Top News

Existence of the Devi lives on at PandamGarhiMandir

Sunday, May 17, 2020 16:45 [IST]

Last Update: Sunday, May 17, 2020 11:10 [IST]

Existence of the Devi lives on at PandamGarhiMandir

SHITAL PRADHAN

On May 8, 2020 the Sikkim state cabinet meeting sanctioned different funds through different government departments and among these sanctioned list was an approval and sanction of Rs.6383.00 lakhs (Rupees sixty-three crores and eighty-three lakhs only) for the construction of Pilgrimage Centre with 54 feet high statue of Nishani Kali Devi at Central Pandam, East Sikkim under Civil and Tourism Department.

Definitely this project will help the region grow for the better prospect in tourism. The visitors who look for new destinations will appreciate the natural beauty around the mandir. Rightly, the panoramic beauty of hills across will capture the exquisiteness of the nature.

I have visited this place four times and this mandir falls on the way to the historic PandamGarhi ruins. We had always talked about Garhi ruins but stories related to Kali Mandir or the PandamGarhiMandir had been limited to oral rendition and followed from one generation to another. These stories are events and collection of anecdotes that had made this Mandir grow stronger from one corner of the state to another and even beyond that. These stories are amazing and shelter self-belief to those who follow Devi and her auspicious presence.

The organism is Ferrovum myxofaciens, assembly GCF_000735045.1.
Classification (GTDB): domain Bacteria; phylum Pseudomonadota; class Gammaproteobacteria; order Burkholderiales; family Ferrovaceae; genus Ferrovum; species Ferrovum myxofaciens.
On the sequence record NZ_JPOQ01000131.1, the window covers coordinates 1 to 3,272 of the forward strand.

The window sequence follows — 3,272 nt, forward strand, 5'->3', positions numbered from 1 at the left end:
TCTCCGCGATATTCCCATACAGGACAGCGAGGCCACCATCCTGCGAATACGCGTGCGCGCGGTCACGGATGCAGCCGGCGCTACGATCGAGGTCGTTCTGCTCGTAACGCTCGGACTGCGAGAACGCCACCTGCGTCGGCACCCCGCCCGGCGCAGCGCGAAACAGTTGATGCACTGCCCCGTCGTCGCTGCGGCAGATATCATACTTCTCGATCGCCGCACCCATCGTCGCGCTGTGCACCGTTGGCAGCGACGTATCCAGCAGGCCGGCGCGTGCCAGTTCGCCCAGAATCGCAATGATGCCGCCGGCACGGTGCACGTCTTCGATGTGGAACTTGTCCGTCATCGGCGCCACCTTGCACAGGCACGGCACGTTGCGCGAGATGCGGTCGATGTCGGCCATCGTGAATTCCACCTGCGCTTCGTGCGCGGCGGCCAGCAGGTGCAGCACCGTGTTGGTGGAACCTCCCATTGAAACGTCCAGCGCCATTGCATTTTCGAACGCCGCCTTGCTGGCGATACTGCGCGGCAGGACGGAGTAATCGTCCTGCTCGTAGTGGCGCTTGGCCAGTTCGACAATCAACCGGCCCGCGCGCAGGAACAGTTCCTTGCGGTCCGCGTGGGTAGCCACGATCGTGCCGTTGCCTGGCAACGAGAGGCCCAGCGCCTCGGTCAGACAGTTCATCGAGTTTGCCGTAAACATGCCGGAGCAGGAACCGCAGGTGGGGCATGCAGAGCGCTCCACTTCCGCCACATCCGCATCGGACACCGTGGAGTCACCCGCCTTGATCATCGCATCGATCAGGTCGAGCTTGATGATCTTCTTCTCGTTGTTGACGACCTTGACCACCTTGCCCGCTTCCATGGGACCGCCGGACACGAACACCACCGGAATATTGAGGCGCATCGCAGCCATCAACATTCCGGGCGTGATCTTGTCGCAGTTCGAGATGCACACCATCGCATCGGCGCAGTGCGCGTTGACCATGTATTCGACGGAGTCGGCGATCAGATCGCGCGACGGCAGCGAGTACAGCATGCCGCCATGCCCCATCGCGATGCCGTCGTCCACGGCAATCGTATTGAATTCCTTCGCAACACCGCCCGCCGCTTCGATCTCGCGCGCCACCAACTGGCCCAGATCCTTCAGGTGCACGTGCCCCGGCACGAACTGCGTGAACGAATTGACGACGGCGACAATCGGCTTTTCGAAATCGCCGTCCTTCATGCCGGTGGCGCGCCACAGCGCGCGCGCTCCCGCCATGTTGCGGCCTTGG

Old folks of Pandam say, they had heard from their elders, Devi used to visit their hills most often and those happenings were much earlier than the stories of DamodarParrhey’s legend. Those folks do remember the people who had seen Devi or had felt the presence of her. Those villagers had been worshiping Devi Kali since ages and the presence of the temple above the village Karmithang is as old as its first human settlement around that region. Not only have the locals, the worshipers on neighbouring states too have firm belief upon the charishma of the Kali.

I have heard different accounts related to Devi and her surroundings from RP Bhandari, a man on his eight decades of life. Some of the stories had lived-up since ages and few stories were recent ones. In one such incident – a group of men was moving at the forest near the mandir when they came across a small girl. One of them had mistakenly made fun of the girl. Thereafter he got ill and had blood vomiting. Upon knowing that they had annoyed Devi; he and his family went to the mandir that same evening and asked for forgiveness. He recovered from his illness after that.